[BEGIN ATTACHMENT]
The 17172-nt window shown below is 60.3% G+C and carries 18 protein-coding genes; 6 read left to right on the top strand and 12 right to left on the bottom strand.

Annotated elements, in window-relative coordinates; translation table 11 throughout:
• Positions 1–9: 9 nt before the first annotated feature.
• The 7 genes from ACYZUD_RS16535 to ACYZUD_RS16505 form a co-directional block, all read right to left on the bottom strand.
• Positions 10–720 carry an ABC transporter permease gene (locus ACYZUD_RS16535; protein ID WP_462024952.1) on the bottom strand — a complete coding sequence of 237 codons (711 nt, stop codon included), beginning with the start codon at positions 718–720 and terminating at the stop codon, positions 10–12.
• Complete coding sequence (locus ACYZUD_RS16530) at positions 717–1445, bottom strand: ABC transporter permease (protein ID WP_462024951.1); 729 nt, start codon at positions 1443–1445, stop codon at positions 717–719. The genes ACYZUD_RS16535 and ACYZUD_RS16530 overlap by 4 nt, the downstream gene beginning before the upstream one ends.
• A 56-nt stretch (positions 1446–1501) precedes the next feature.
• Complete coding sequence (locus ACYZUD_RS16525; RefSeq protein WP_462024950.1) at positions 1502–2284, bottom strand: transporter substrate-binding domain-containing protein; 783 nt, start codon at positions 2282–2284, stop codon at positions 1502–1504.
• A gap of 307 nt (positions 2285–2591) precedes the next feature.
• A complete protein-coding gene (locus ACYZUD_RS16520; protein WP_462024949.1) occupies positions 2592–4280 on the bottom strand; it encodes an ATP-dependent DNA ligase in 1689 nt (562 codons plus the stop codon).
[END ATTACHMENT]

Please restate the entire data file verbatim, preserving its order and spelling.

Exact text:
The 17172-nt window shown below is 60.3% G+C and carries 18 protein-coding genes; 6 read left to right on the top strand and 12 right to left on the bottom strand.

Annotated elements, in window-relative coordinates; translation table 11 throughout:
• Positions 1–9: 9 nt before the first annotated feature.
• The 7 genes from ACYZUD_RS16535 to ACYZUD_RS16505 form a co-directional block, all read right to left on the bottom strand.
• Positions 10–720 carry an ABC transporter permease gene (locus ACYZUD_RS16535; protein ID WP_462024952.1) on the bottom strand — a complete coding sequence of 237 codons (711 nt, stop codon included), beginning with the start codon at positions 718–720 and terminating at the stop codon, positions 10–12.
• Complete coding sequence (locus ACYZUD_RS16530) at positions 717–1445, bottom strand: ABC transporter permease (protein ID WP_462024951.1); 729 nt, start codon at positions 1443–1445, stop codon at positions 717–719. The genes ACYZUD_RS16535 and ACYZUD_RS16530 overlap by 4 nt, the downstream gene beginning before the upstream one ends.
• A 56-nt stretch (positions 1446–1501) precedes the next feature.
• Complete coding sequence (locus ACYZUD_RS16525; RefSeq protein WP_462024950.1) at positions 1502–2284, bottom strand: transporter substrate-binding domain-containing protein; 783 nt, start codon at positions 2282–2284, stop codon at positions 1502–1504.
• A gap of 307 nt (positions 2285–2591) precedes the next feature.
• A complete protein-coding gene (locus ACYZUD_RS16520; protein WP_462024949.1) occupies positions 2592–4280 on the bottom strand; it encodes an ATP-dependent DNA ligase in 1689 nt (562 codons plus the stop codon).